Neil has blogged some thoughts and slides on digital engagement that he worked on with Simon Dickson and me, on the fringes of the Alphagov project. (Literally the fringes, we were sat round a forlorn a set of pedestal drawers, brainstorming in the corner of a room at Alphagov towers):


As Neil says, it’s a big nut to crack, and will take a lot of people, and a lot of will, to turn ‘nonsultation’ into something more meaningful. People like me talk a lot about channels and tools, but fundamentally public sector organisations need to think about opening up policymaking in ways which:

  1. treat people with respect: if you spend time contributing constructively, that should be worth a proper acknowledgement, at least
  2. treat different people differently: there’s not a ‘general public’ who have views on policy: there are service users, their relatives, people who work in public services, people who lobby about them, people who have oddly expert experience or niche specialisms. Consultation should be layered, asking people to give feedback on different aspects of the same thing, based on how much they know and care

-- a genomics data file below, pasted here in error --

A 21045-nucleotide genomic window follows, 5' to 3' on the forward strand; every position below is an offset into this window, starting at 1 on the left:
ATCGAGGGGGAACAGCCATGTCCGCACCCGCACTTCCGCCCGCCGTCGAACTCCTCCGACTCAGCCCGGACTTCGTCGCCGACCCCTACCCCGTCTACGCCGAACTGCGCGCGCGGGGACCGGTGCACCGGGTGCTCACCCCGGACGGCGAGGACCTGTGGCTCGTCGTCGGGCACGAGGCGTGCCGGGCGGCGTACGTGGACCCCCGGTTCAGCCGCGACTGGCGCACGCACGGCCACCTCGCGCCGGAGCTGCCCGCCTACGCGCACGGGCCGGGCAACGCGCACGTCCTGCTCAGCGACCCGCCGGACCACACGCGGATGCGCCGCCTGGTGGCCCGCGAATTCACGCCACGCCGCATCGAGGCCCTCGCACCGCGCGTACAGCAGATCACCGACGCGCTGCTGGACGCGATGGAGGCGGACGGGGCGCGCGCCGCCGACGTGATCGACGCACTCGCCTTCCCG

3. combine customer and citizen roles: boost participation and improve public services by asking people for ideas when it’s relevant, connecting a public service experience with feedback on the policy behind it

I don’t think these slides are 100% of the solution, quite, and the examples make me a squirm a bit, looking back. But if the team manages to kick off some more first-principles thinking on consultation, like Alphagov is doing about user experience of government content online, then that’s a good start.

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